Expertise and Knowledge

At Habich Law we are well-versed in the nuances of the DACA program, understanding the specific eligibility requirements and documentation needed. We stay updated on all policy changes to provide you with the most accurate advice.

Comprehensive Support

From the initial application to renewals, we offer comprehensive support. Our services include document preparation, application review, and submission, ensuring that your application is complete and accurate, minimizing delays and rejections.

To be eligible for DACA, you must:

  1. Be under 31 years old as of June 15, 2012;
  2. Have arrived in the U.S. before turning 16;
  3. Lived continuously in the U.S. since June 15, 2007;
  4. Were physically present in the U.S. on June 15, 2012, and when applying for DACA;
  5. Had no lawful immigration status on June 15, 2012, and at the time of applying for DACA;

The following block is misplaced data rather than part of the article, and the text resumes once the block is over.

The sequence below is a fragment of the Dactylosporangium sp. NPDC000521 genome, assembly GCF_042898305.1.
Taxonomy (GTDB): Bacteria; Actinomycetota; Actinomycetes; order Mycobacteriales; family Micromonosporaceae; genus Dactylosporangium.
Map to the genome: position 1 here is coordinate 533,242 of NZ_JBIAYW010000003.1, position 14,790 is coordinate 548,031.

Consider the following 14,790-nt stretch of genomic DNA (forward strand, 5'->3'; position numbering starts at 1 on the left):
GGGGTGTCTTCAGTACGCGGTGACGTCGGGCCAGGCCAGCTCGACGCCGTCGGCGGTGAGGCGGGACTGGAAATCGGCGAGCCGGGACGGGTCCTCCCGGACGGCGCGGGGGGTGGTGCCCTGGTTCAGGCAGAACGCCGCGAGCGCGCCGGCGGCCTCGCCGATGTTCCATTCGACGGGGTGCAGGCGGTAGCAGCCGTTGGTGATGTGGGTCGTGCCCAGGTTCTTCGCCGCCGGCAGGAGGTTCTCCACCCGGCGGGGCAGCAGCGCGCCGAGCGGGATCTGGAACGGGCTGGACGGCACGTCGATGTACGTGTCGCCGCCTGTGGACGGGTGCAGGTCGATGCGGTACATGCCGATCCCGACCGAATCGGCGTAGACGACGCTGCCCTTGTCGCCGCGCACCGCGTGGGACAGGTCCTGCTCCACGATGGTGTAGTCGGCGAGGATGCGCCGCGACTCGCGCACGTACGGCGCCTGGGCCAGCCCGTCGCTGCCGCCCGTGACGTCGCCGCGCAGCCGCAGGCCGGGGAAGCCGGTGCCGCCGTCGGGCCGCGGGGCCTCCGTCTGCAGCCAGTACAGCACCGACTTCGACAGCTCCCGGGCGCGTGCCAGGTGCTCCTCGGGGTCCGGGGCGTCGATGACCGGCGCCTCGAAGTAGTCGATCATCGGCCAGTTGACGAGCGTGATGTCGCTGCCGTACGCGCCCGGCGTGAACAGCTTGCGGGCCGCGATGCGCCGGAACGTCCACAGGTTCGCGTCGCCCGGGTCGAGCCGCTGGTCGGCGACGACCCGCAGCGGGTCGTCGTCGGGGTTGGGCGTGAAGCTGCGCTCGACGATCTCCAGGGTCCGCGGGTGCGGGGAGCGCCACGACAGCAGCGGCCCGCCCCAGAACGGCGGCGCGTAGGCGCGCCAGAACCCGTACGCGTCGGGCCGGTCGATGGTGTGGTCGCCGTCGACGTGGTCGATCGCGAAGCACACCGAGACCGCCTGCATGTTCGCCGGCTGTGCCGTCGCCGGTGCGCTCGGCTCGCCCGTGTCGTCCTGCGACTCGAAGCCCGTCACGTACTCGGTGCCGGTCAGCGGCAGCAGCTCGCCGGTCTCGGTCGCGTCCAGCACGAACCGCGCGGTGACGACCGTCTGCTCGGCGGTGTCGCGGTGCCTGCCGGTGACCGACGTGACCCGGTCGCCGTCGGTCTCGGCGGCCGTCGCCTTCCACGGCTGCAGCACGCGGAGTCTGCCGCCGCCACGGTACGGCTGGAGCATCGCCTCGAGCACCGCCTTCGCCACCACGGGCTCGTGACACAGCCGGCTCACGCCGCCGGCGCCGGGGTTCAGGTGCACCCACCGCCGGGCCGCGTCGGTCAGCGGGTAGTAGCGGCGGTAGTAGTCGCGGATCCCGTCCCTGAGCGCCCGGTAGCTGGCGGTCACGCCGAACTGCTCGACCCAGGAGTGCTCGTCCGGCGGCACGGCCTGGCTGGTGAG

6. Meet education or military service requirements;
  7. Have no felony convictions, certain misdemeanors, or pose a threat to national security or public safety;

Application Process

You must complete and sign the following three forms:

  1. Form I-821D, Consideration of Deferred Action for Childhood Arrivals;
  2. Form I-765, Application for Employment Authorization; and
  3. Form I-765W Worksheet.

On April 1, 2024, the filing fees now depend on whether you file online ($470.00) or by paper mail ($520). Submit the forms to USCIS with the filing fees and two passport-style photographs. To calculate your exact filing fees, use this fee calculator.

Renewing DACA

On May 13, 2024, USCIS announced their recommendation that all DACA recipients to submit their renewal request 150 to 120 days (four to five months) before the expiration date on the current DACA approval notice.

Filing the renewal request during this timeframe reduces the risk that your current DACA and employment authorization will expire before USCIS makes a decision on the renewal request.

Significantly, if you file more than one year after your current DACA expires, USCIS considers it an initial request and it will not be considered a renewal. At this time, recent court rulings prohibit USCIS from approving initial DACA requests.